At a school in the capital of Afghanistan, little boys wearing oversize white uniforms hurry down a flight of stairs to make it to judo practice, while girls in colorful headscarves eagerly wait for their tailoring class to begin upstairs. Hashmatullah Hayat, a project supervisor at the school, offers advice to the children who pop into his office asking about their computer classes or English homework.
All this may sound like a typical scene. But Aschiana is not a regular school. And Mr. Hayat may best symbolize what this school is accomplishing.
The boys and girls who study here are street children. Some of them spend much time selling balloons to passersby or collecting plastic on streets that are ruled by gangs and drug lords.
Hayat was once one of these children. But while still a boy he found his way to Aschiana, taking a special interest in its painting classes.
Now he’s a smiling young man with impeccable English, the walls of his office decorated with his own impressive artwork.
Hayat’s life story has become an inspiration to the children who are struggling to get off the streets. And he’s determined to help them as much as he can, even though living somewhere else could be less risky.
“No, you cannot say that you feel safe here,” he says. But for him, leaving the work he is doing is not on the table: “If the people at Aschiana were able to help me, then I should also be able to help others.”
Aschiana operates in various corners of Afghanistan, and it is currently helping about 5,700 boys and girls get access to basic education. At the main school in the capital, Kabul, about 300 children attend classes.
The organization was established in 1995 by engineer Mohammed Yousef. A year later, the Taliban rose to power in the country, which brought fighting in Kabul to a halt. But the regime also opposed girls’ education, banned women from working, and largely isolated the country from the rest of the world. It didn’t shy away from flogging or publicly executing those who dared to defy its rules.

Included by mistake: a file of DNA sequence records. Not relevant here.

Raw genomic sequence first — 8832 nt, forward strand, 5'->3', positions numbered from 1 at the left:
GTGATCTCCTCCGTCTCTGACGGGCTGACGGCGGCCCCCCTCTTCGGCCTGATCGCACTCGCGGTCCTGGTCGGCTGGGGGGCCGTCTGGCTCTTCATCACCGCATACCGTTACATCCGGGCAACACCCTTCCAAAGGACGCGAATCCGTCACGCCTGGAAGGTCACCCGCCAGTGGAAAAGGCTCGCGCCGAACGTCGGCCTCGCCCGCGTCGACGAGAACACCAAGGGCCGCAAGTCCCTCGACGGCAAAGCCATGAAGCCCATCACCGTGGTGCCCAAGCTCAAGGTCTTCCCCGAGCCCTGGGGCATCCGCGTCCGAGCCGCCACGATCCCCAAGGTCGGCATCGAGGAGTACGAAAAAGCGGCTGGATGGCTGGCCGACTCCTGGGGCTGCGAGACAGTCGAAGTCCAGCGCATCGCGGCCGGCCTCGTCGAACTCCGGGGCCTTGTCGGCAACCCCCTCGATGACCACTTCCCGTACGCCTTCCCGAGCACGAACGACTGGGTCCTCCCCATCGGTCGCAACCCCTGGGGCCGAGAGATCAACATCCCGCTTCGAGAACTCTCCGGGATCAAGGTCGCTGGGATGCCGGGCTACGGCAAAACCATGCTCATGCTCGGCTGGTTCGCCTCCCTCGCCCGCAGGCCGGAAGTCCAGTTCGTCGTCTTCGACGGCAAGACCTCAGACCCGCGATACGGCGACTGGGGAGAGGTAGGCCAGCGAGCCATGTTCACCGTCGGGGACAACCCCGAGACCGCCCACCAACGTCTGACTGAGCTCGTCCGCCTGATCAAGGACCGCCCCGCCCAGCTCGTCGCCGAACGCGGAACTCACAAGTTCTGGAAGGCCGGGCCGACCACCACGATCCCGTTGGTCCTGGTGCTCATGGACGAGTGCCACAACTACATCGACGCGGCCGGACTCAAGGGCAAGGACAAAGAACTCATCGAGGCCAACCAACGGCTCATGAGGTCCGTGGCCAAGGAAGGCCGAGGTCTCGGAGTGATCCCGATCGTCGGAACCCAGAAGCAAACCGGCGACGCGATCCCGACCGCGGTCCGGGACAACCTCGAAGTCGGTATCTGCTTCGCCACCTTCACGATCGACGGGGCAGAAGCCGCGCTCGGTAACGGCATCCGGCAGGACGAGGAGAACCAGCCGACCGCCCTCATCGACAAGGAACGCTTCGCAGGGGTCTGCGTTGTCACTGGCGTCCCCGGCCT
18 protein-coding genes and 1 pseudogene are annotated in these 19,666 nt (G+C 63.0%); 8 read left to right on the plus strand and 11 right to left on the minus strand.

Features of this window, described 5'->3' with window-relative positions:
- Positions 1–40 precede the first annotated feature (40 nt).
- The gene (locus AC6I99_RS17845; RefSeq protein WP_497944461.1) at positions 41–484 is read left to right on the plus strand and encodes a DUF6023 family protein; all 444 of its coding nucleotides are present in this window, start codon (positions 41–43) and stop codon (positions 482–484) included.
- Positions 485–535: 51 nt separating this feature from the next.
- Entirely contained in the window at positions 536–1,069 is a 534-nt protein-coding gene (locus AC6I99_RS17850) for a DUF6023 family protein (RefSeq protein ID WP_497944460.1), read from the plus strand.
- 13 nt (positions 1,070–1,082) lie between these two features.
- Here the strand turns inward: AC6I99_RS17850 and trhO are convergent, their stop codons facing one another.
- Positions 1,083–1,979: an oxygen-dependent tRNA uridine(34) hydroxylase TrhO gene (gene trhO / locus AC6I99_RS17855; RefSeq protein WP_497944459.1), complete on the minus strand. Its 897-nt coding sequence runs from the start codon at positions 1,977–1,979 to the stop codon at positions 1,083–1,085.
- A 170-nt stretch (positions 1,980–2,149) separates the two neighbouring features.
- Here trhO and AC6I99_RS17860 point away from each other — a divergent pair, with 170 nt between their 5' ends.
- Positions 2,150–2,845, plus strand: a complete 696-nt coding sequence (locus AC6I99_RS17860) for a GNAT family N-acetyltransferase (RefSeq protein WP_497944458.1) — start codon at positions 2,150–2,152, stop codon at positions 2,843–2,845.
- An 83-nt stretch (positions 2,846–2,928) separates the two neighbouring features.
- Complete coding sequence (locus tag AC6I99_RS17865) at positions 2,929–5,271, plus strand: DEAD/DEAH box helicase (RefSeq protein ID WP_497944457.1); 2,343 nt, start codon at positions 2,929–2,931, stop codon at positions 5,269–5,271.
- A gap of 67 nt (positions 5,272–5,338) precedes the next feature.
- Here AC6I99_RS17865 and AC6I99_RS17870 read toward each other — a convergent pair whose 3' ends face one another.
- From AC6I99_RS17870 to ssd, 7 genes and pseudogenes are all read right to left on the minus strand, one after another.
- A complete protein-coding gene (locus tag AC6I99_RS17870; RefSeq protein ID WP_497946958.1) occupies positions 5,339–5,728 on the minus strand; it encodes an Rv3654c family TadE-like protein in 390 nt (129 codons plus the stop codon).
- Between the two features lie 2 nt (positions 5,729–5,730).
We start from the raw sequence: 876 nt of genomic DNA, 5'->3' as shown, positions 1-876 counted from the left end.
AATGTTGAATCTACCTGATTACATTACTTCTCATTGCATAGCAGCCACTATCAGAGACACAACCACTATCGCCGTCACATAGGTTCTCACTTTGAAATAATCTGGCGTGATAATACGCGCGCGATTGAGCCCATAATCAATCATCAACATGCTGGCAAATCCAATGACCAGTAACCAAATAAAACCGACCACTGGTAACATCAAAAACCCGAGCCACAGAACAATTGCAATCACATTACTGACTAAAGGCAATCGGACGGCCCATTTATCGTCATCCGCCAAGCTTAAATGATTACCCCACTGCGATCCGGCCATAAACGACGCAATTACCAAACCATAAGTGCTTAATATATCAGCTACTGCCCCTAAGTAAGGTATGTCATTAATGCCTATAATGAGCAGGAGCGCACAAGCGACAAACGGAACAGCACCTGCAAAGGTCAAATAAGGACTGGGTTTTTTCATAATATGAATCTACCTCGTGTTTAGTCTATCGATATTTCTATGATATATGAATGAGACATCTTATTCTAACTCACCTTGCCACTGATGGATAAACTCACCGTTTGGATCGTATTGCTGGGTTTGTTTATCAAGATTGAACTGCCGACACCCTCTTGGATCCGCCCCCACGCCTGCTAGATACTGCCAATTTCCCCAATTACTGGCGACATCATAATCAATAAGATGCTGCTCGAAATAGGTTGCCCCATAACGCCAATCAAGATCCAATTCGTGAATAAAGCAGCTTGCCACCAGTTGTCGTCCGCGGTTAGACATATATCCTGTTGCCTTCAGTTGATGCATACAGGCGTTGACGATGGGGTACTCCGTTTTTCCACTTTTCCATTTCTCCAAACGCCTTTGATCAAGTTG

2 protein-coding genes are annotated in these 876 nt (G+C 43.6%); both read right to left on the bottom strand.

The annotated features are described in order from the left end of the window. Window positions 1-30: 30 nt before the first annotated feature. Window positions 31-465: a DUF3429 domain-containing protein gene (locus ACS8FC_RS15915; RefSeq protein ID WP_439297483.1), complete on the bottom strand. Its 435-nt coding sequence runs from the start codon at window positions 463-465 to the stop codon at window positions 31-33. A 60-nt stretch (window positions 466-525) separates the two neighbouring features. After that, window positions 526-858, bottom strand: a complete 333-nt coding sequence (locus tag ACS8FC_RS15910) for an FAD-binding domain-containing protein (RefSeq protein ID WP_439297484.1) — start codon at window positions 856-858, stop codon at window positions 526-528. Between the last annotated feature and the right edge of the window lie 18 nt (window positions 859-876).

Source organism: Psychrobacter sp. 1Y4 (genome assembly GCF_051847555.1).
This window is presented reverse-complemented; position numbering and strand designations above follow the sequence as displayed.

Given the Taliban’s stance on schooling for girls, Aschiana started secretly educating them, with the classes taking place in people’s homes. According to Mr. Yousef, the organization ran into many problems with the extremist regime.
It was against this backdrop that Hayat arrived at Aschiana.
He was born to a relatively well-off family in Kabul in 1989, but civil war forced the family to flee to its ancestral home in Wardak province. Although they moved back to the city in 1996, it was hard to find work. The family’s difficult financial situation forced the 11-year-old Hayat to sell newspapers in streets that were now patrolled by the Kalashnikov-toting Taliban.
Hayat’s cousin started going to Aschiana, and he persuaded Hayat to join him.
“I think Aschiana was the only such organization that was allowed to continue its operations in the country,” Hayat notes, but adds, “The Taliban came to the school regularly to check what was going on.”
A chance to paint
The painting classes at the school caught his attention. “Under the Taliban, artwork depicting people was banned,” he explains. “Still, at Aschiana we were able to draw and paint landscapes and nature.”
After the US-led invasion in 2001 that toppled the Taliban regime, the paintings made by Hayat and others gained a much wider audience. Foreign aid money started pouring into Afghanistan, and in 2003, Elinor Edmunds Miller saw a presentation in the United States that featured art made by Aschiana’s children.
“I couldn’t imagine how these children living in a war zone could create such artwork,” recalls Ms. Miller, who cofounded Friends of Aschiana to help the school. She decided to travel to Kabul to purchase the works, sell them in the US, and send the money back to Aschiana. This is how she met Hayat, who was still a young student.
When he was 16, Hayat managed to open a shop at a US military base in Kabul where he started to sell his paintings. His customers were mainly foreigners – aid workers, soldiers, and journalists.